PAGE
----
Friday, 28 October 2011

To Whom It May Concern:

Congratulations, dear graduate. We at Grammar & Co. are pleased to see you join the ranks of the proud, the few, the literate. Our exclusive education is intended to raise people, such as yourself, above the masses, to set them apart from the common reader, and to sanctify you for exceptional and possibly nefarious purposes. For the past few years, we have made sure to steep you in the rich broth of language, and—you will agree—that it has made you all the better. You are now—more than ever—attuned to the kinks, the turnings, the shades, the idiosyncrasies of our great language. You have been instilled with a keen ear and a quick mind for grammar, and we now place in your hands the great responsibility of bringing this message to the world.
Despite contrary opinion, we will not be spreading the light to the less fortunate, nor will we ask you to condescend to the masses and pull them from their miry depths of incorrect grammar; rather, we ask you to do what the few and the privileged have always done. It is our task to show people the error of their ways, their place in society, their general inferiority, and their lack of good breeding. Though they may be well aware of it already, you have been given the duty—nay, the honor!—of beating the sad and sordid truth of their station into their heads. If language is power, does it not follow that the best use of language—the most clear and concise presentation of a subject matter—is even more powerful? Therefore, buildings will crumble, societies collapse, civilizations fall at the lightest touch of your rhetoric. You have been prepared—granted a thorough understanding of grammar (and consequently, of languages, of cultures, and of the social structures contained therein), and hopefully, a cruel precision with which to cut away the dregs of society.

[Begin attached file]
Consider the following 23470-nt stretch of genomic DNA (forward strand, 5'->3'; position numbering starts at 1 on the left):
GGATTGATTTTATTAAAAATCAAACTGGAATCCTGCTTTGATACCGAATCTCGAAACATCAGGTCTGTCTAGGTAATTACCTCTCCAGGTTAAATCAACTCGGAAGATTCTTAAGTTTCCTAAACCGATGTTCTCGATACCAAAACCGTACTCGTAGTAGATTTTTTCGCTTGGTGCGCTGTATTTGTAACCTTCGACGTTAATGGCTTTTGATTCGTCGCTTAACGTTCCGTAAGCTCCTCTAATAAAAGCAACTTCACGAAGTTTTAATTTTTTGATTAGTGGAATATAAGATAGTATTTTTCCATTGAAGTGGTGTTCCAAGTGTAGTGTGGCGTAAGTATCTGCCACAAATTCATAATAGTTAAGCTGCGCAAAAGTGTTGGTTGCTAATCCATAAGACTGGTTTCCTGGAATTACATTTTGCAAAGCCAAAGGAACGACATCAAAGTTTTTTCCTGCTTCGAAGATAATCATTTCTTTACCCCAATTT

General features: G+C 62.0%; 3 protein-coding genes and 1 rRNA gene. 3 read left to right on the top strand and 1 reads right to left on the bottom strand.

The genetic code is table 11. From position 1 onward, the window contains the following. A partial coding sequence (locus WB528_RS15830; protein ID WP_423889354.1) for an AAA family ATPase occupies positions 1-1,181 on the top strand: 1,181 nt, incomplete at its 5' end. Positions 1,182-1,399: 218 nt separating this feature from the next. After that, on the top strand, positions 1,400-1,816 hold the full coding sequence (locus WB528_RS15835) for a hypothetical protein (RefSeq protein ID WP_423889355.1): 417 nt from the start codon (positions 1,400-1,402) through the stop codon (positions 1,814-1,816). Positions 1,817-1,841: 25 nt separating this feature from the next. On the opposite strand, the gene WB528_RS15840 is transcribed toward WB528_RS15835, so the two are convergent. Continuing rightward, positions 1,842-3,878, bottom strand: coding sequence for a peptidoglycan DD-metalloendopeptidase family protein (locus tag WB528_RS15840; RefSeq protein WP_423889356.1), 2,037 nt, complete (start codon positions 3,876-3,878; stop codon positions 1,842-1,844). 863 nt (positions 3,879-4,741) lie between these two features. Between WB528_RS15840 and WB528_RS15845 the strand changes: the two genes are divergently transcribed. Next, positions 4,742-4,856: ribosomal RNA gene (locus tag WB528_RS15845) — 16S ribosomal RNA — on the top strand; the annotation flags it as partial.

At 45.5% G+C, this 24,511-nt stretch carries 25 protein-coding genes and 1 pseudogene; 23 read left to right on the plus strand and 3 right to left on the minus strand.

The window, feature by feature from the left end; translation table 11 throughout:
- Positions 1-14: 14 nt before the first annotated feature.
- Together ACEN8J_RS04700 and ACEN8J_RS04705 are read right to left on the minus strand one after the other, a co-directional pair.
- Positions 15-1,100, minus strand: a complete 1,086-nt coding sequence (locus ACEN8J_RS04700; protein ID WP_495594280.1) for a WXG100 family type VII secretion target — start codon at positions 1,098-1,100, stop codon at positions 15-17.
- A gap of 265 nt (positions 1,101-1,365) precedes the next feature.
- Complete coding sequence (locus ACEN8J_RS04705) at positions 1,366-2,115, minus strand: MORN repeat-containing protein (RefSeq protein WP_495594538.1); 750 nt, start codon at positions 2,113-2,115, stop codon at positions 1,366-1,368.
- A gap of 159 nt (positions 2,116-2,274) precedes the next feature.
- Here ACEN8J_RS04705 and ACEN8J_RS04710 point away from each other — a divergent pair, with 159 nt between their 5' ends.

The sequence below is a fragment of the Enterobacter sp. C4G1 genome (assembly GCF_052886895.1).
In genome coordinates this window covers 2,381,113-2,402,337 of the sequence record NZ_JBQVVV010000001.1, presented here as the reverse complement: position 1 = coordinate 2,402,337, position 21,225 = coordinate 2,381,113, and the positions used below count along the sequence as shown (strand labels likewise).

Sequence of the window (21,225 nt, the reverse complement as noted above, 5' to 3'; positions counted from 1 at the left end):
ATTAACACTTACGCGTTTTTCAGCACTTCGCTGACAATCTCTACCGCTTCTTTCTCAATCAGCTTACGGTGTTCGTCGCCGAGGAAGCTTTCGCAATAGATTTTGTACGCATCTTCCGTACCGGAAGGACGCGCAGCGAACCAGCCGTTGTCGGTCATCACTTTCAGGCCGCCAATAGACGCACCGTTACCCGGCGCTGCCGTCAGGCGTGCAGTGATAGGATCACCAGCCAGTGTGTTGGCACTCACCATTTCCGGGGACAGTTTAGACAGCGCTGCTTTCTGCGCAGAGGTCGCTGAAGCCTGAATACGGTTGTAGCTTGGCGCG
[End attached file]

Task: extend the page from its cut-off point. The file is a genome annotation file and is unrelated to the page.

It has been a privilege to teach you, and we sincerely hope that you find this calling your cross to bear; or rather, that you find it your calling to put this cross on others and let them feel the weight of their inadequacy. We salute you for a job well done and a bright future ahead.

Grammar & Co.

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